Sunday, 19 February 2012

Real Life Stories: Leukaemia Foundation's World's Greatest Shave

Meet Anne-Louise. A mother to two beautiful children, wife to a fantastic husband, caretaker of many wonderful friendships and teacher to a lot of interesting young people.

Next time you see her she will be bald. This is her story.


I first met Sandi Darling in 1995. We went to school together, rode our bikes together, doorknocked for charity together, danced to cassettes we taped off the radio together, slept over each others houses. Shared secrets. One secret I shared but never acted on was the fact that I wanted to shave my head.

Sandi Darling and Anne-Louise kickin' it old school in 1999

Years pass, fashions change and my hair grows long. Another thing that has changed is how much time I have to look after my tresses. With returning to work part-time and having a 3 year old and a 10 month old to look after I am seriously time poor, and long hair takes commitment when you don't want it to look completely feral :-)

So what to do? Go to salon and get a fancy hair cut? Have a selfish day of beauty therapy, spending money like I’m rich and luxuriating as someone washes my hair, brings me tea and massages my head? Or perhaps I could just hack it all off… use something that I was going to do anyway and twist it a little to help someone in need… 

I remembered a time not so long ago (and yet so long ago it’s a lifetime away) that I once shared a secret with a friend… Now there is no secret- I have signed up to the Leukaemia Foundation's World's Greatest Shave. I’m telling the world and with a community that large to support me there is no backing out!

Sure I’m a little nervous. My greatest fear in all of this is not having a cold head in winter (highly likely); it is not dealing with the kids' looks at the school where I teach (you can imagine what teenagers are thinking!); and it’s not the looks of people in the grocery store as they pretend not to stare at me, the words ‘cancer survivor’ floating like it’s drawn in a speech bubble above their head. My greatest fear is scaring the living daylights out of my beautiful baby girl, Victoria, when she sees me with extremely short hair for the first time! My husband, Shane, on the other hand takes his usual standpoint when it comes to my hair - do whatever you want :-)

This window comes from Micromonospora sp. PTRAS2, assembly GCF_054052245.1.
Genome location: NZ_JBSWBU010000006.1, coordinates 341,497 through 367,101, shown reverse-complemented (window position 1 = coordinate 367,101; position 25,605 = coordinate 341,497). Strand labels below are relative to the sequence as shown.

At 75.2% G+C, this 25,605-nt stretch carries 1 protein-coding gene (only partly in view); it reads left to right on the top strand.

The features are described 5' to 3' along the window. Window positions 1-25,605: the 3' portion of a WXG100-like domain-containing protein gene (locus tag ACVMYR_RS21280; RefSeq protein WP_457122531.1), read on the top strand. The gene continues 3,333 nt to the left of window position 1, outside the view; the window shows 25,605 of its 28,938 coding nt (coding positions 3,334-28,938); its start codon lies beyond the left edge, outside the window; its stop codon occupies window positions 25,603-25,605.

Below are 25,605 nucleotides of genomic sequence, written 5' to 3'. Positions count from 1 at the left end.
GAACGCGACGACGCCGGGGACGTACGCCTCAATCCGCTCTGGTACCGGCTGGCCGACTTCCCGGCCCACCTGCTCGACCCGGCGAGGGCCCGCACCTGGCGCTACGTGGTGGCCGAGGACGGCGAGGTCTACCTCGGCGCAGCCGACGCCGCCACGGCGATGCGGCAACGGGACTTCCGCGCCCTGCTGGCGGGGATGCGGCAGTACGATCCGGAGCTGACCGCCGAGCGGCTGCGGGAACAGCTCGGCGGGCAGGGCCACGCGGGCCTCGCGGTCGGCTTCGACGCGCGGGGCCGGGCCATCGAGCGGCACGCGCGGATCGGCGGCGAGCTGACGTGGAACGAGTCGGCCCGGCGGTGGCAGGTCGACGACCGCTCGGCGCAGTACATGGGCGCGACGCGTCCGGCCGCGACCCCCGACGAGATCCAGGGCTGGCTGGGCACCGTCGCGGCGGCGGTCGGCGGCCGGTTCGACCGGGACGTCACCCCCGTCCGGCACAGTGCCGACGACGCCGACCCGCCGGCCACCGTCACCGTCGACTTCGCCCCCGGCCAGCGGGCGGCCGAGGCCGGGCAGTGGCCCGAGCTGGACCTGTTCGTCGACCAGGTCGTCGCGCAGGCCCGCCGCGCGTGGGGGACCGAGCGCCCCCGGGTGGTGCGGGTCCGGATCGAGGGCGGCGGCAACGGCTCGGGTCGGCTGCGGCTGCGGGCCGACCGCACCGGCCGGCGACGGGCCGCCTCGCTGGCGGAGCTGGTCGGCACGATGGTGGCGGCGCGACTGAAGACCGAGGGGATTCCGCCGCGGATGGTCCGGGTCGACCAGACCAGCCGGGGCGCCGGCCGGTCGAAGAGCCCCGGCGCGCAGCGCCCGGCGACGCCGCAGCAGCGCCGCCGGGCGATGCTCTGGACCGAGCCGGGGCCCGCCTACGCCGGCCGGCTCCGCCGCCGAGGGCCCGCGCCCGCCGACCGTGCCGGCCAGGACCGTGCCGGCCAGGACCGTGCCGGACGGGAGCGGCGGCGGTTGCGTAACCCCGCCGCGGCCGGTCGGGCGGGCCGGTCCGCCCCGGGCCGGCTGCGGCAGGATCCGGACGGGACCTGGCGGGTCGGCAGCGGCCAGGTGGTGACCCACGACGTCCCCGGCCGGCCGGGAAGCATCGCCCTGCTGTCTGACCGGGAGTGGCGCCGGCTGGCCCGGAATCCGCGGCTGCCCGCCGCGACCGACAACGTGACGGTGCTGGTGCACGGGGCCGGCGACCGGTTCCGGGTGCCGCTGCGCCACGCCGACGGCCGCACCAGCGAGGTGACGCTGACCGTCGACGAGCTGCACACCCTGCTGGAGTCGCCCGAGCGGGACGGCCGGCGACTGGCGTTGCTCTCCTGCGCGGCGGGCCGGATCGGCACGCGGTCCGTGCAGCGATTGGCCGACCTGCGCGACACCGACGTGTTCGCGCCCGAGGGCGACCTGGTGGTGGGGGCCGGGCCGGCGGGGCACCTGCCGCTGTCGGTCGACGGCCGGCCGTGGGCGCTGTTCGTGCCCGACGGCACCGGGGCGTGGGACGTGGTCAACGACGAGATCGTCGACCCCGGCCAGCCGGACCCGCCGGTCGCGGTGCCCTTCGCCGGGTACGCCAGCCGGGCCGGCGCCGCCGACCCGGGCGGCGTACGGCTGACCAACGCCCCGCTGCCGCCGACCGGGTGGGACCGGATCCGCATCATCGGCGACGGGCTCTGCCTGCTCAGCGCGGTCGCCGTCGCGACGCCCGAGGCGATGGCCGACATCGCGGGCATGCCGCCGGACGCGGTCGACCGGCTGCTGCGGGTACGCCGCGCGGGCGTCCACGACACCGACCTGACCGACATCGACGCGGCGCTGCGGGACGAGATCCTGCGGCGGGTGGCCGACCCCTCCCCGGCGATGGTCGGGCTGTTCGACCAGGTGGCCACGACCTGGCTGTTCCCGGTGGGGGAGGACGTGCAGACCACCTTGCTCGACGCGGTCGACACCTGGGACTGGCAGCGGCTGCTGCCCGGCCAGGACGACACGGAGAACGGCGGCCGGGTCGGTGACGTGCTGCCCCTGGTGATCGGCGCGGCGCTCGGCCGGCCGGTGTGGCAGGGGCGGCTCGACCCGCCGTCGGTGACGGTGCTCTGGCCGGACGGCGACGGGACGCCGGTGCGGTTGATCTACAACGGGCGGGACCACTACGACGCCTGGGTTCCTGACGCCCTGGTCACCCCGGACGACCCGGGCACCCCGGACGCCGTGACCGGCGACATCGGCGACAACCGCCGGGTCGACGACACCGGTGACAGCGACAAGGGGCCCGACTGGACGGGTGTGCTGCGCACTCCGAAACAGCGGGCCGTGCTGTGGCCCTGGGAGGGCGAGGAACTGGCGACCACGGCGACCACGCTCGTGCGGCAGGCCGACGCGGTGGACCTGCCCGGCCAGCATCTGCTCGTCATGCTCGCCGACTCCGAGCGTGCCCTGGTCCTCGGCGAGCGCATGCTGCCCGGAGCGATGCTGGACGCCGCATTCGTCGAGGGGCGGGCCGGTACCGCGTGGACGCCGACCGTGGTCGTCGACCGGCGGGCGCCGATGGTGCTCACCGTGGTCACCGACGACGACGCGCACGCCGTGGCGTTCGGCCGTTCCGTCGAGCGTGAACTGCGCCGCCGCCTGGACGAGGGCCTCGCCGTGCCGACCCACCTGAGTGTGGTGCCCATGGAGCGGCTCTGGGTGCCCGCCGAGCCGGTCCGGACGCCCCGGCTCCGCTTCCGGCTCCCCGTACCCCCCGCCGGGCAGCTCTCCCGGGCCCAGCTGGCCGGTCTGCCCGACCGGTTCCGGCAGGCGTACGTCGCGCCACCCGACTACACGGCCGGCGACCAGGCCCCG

I have some fantastic friends and family who are really getting behind this and have brought my total to date to about $600 - roughly 30% of my $2000 goal. I can't wait to see how much the kids at school are willing to pay to have the opportunity to chop off my ponytail! The glory goes to the highest school donor!

Now it is only a few weeks until March 15th - and at 11.20am on March 15 my hair will be the shortest it has been since I was about my daughter's age 30 year ago!

There, but for the grace of god (whomever that may be), go I.

For all the details on how to sign yourself up or to donate to my Shave visit http://my.leukaemiafoundation.org.au/annelouisebass

The money helps the Leukaemia Foundation to support people with blood cancer and to fund important research. If you do donate, you are awesome. Your money goes directly towards helping make the lives of those braving a battle with Leukaemia, and their equally long-suffering friends and family, just a little bit brighter. If you shave or put wild colour in your hair - embrace and enjoy your cause. 

As a friend told me, when your children are grown they will be proud of you. Isn't that what we would all like?  :-)

 
The Leukaemia Foundation is an amazing charity. Established in Queensland in 1975,it is the only national organisation dedicated to the care and cure of patients and families living with leukaemias, lymphomas, myeloma and related blood disorders.

More than 11,500 Australians are expected to be diagnosed with blood cancer or related blood disorders this year.
The Leukaemia Foundation is ready with support:
  • Providing over 1,000 regional families required to relocate for treatment, a place to call home.
  • Transporting over 5,000 people to and from treatment, keeping them safe when they’re at their most vulnerable emotionally and physically.
  • Educating around 7,000 patients and carers about how to live with blood cancer or a related blood disorder.
  • Providing personalised emotional support and information to over 13,000 people in more than 90,000 face to face conversations and phone calls.
The Leukaemia Foundation investing in research:
  • Childhood Leukaemia – The Leukaemia Foundation funded scientists at the Rotary Bone Marrow Research Laboratories who with support from The Royal Melbourne Hospital and University of Melbourne, this year discovered cells that cause T-cell Acute Lymphoblastic Leukaemia. Effectively targeting these cells could improve quality of life for children by reducing the length and side-effects of chemotherapy, and help to prevent relapse.
  • Advanced Hodgkin Lymphoma – The Leukaemia Foundation is partnering with Cancer Australia to fund a national clinical trial to test a new scanning technique for people with newly diagnosed, advanced stage Hodgkin lymphoma. It is hoped that it could identify people who can safely avoid very intensive initial treatment, meaning fewer side-effects and better quality of life.
  • Leukaemia, lymphoma and myeloma – Stem cell transplants are a potential cure for leukaemia and lymphoma and help people with myeloma to achieve remission. But after transplant, a lack of immune cells puts them at high risk of serious illness or death from viruses like the common cold. Researchers at the Westmead Millenium Institute are exploring use of donor immune cells to fight viral infections in transplant recipients. Results look promising.
 
So amped to see this babe bald'n'beautiful,
Sandi D

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